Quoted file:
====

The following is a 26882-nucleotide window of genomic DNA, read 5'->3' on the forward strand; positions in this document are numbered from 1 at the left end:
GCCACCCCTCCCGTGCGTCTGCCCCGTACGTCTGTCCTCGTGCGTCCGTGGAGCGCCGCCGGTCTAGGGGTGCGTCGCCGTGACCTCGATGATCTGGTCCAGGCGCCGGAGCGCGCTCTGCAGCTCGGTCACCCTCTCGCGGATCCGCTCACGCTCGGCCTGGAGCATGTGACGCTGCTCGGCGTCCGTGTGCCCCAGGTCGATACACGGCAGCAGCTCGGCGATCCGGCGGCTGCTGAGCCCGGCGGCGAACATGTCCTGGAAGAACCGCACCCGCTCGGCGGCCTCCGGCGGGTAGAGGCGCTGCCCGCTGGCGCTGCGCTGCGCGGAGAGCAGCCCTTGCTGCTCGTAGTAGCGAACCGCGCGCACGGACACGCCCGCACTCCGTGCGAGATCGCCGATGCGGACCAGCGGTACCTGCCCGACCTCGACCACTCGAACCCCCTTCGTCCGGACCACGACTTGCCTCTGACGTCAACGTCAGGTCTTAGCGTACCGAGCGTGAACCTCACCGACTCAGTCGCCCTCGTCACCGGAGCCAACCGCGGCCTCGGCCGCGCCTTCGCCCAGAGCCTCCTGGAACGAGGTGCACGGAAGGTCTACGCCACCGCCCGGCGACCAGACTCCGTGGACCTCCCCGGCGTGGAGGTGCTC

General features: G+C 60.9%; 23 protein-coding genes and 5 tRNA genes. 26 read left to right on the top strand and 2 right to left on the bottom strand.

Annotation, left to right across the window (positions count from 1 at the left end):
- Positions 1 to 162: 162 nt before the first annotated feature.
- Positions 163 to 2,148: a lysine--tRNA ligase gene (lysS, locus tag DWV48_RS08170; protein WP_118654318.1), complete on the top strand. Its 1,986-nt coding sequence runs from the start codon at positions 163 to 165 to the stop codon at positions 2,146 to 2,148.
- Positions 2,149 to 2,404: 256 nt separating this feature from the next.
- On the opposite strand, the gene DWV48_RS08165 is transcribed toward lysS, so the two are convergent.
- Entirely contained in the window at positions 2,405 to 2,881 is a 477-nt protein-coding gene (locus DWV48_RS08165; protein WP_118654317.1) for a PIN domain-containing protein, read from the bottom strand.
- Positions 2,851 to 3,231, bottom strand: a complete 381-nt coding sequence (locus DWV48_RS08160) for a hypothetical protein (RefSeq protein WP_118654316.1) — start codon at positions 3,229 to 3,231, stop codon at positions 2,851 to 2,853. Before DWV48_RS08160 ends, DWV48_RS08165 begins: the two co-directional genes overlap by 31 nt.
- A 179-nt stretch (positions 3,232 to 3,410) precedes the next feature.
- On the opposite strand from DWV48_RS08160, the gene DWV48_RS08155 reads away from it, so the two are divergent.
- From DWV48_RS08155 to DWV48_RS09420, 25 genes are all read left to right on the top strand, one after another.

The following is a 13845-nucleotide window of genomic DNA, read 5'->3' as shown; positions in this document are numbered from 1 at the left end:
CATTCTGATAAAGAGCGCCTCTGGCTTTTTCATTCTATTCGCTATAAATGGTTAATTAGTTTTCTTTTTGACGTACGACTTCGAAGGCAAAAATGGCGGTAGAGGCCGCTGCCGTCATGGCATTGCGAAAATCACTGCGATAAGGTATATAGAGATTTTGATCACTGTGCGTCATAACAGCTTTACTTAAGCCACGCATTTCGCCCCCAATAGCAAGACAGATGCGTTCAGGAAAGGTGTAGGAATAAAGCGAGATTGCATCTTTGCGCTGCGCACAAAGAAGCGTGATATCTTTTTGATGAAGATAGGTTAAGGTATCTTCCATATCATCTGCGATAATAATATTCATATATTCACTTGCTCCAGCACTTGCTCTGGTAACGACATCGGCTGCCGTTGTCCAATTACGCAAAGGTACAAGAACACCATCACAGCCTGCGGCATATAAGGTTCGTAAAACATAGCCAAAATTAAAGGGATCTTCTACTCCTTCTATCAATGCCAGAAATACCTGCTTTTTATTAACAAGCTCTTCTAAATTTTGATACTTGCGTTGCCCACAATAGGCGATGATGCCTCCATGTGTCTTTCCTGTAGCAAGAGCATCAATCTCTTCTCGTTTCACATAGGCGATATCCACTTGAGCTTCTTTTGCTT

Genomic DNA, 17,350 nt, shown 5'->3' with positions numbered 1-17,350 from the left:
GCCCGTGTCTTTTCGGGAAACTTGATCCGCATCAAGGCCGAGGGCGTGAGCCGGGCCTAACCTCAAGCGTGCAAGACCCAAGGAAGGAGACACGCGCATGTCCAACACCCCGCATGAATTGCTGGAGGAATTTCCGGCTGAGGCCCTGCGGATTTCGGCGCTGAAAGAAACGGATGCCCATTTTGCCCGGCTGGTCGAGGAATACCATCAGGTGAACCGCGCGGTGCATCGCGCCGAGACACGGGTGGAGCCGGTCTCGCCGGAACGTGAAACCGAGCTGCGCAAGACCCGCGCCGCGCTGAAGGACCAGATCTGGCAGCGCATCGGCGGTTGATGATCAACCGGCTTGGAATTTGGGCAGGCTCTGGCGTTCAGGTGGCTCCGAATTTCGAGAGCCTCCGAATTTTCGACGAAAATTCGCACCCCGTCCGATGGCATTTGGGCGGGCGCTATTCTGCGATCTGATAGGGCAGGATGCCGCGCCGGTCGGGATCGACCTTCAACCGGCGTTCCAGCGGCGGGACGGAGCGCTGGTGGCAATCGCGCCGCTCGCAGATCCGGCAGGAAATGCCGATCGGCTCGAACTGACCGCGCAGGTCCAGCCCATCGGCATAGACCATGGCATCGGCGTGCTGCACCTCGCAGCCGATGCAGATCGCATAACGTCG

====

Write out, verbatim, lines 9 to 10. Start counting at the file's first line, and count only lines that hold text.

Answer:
- Entirely contained in the window at positions 2,405 to 2,881 is a 477-nt protein-coding gene (locus DWV48_RS08165; protein WP_118654317.1) for a PIN domain-containing protein, read from the bottom strand.
- Positions 2,851 to 3,231, bottom strand: a complete 381-nt coding sequence (locus DWV48_RS08160) for a hypothetical protein (RefSeq protein WP_118654316.1) — start codon at positions 3,229 to 3,231, stop codon at positions 2,851 to 2,853. Before DWV48_RS08160 ends, DWV48_RS08165 begins: the two co-directional genes overlap by 31 nt.